Journal article

Autologous morphogen gradients by subtle interstitial flow and matrix interactions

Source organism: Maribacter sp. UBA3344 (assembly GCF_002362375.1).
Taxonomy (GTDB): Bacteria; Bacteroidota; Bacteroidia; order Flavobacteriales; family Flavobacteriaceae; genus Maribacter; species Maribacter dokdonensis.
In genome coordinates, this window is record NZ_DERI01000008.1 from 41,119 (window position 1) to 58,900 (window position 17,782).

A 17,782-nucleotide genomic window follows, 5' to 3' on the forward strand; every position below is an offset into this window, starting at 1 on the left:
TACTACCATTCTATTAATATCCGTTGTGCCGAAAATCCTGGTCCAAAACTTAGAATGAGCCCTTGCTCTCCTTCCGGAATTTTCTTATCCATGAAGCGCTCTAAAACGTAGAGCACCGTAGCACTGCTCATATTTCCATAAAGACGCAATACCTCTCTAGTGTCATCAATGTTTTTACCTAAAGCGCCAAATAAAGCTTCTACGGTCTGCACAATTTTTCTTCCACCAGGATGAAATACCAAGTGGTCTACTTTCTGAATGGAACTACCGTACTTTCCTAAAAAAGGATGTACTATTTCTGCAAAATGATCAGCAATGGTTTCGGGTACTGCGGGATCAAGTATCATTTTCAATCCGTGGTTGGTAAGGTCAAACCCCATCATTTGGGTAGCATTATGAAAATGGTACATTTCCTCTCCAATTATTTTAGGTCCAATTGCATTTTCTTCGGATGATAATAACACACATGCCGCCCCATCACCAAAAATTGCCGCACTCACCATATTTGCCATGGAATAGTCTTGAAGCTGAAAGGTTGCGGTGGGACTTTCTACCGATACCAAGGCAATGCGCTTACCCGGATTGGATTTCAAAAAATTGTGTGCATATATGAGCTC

Cell response to extracellular cues is often driven by gradients of morphogenetic and chemotactic proteins, and therefore descriptions of how such gradients arise are critical to understanding and manipulating these processes. Many of these proteins are secreted in matrix-binding form to be subsequently released proteolytically, and here we explore how this feature, along with small dynamic forces that are present in all tissues, can affect pericellular protein gradients. We demonstrate that 1), pericellular gradients of cell-secreted proteins can be greatly amplified when secreted by the cell in matrix-binding form as compared to a nonmatrix-interacting form; and 2), subtle flows can drive significant asymmetry in pericellular protein concentrations and create transcellular gradients that increase in the direction of flow. This study thus demonstrates how convection and matrix-binding, both physiological characteristics, combine to allow cells to create their own autologous chemotactic gradients that may drive, for example, tumor cells and immune cells into draining lymphatic capillaries


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